Hevolution Foundation, a global non-profit organization that provides grants and early-stage investments to incentivize research and entrepreneurship in healthspan science, announces the recipients of its grants program, Hevolution Foundation Advancing Geroscience Efforts (HF-AGE). First announced in October 2022, the program funds research that was deemed meritorious and praiseworthy by the National Institute on Aging (NIA), one of the institutes of the US National Institutes of Health (NIH).
“HF-AGE was inspired by my time with the NIA, where I saw so many superb grant proposals that were taken through the review process but ultimately not funded, oftentimes simply for lack of resources,” commented Felipe Sierra, PhD, Chief Scientific Officer of Hevolution Foundation. “I could not be more gratified to see the program come to life via these nine projects that so clearly align with our mission and goals.”
The nine grant recipients:
- Carlos Aguilar, PhD, University of Michigan at Ann Arbor, Michigan, “Understanding and engineering the relationship of muscle stem cells with the neuromuscular junction in aging”
- Olga Anczukow-Camarda, PhD, The Jackson Laboratory, Farmington, Connecticut, “Building a spatial transcriptomics infrastructure for isoform profiling in aging epithelial tissues”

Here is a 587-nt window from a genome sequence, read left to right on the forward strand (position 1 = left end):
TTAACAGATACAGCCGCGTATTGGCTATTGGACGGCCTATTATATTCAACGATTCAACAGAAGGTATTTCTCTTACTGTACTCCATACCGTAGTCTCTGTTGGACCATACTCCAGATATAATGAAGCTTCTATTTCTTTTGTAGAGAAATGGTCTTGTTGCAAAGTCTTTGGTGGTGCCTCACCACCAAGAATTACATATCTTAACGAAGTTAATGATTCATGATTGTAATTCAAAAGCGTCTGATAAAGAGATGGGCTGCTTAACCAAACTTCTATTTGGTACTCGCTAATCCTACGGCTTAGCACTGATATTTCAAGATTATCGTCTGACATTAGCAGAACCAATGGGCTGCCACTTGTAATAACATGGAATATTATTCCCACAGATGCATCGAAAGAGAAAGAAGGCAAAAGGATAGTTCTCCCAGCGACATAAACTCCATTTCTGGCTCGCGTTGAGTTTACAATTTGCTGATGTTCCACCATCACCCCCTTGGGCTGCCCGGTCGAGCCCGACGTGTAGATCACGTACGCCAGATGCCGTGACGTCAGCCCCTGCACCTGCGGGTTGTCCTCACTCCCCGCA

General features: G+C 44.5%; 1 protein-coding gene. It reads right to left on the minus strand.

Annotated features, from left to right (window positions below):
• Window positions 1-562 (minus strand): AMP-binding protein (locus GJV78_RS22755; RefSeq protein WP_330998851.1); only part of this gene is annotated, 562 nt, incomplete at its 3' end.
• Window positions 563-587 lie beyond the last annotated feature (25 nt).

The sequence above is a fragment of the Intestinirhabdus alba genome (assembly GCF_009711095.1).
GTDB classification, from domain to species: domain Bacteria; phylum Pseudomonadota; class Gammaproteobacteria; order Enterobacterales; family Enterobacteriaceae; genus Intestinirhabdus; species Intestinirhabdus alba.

- Holly Brown-Borg, PhD and LaDora Thompson, PhD, University of North Dakota, N. Dakota, “Cellular Mechanisms of Frailty Onset”
- Sean Curran, PhD, University of Southern California, “RNA editing mediates age-related responses to mitochondrial dysfunction”
- Samuel Joseph Endicott, PhD, University of Michigan at Ann Arbor, Michigan, “PTEN as a regulator of chaperone-mediated autophagy, and its effects on the lysosomal targetome”
- Vadim Gladyshev, PhD, Brigham and Women’s Hospital, Boston, Massachusetts, “Profiling epigenetic age in single cells and in a high-throughput manner”
- Cara Green, PhD, University of Wisconsin, Madison, Wisconsin, “The Genetic Landscape Determines the Metabolic Response to Dietary Protein”
- Changhan Lee, PhD, University of Southern California, “Mitochondrial-Encoded Immunity in Aging”
- Shouan Zhu, PhD, Ohio University, Athens, Ohio, “Role of protein malonylation in osteoarthritis development during aging and obesity”
These applications were initially submitted to the NIH using one of the following activity codes:
- R01 – research project grant
- R21 – exploratory/developmental research grant
- R21/R33 – two-phased award (R21 – support initial developmental activities; R33 – expanded activities)
- K99/R00 – two-phased award (Career/Research Transition), (K99- mentored phase, R00 – independent phase)
Dr. Sierra concluded, “On behalf of the scientific team at Hevolution Foundation, I would like to congratulate these nine outstanding grant recipients. We look forward to continuing to enable their research over the life cycle of this program, and in so doing, helping to move aging biology and geroscience research forward.”
More information on HF-AGE is available at: https://hevolution.com/hf-age.
More information on Hevolution’s grants programs may be found at Hevolution.com/Grants.
HF-AGE is an independent initiative of Hevolution Foundation, which is not affiliated with the NIH, the NIA, or the US government.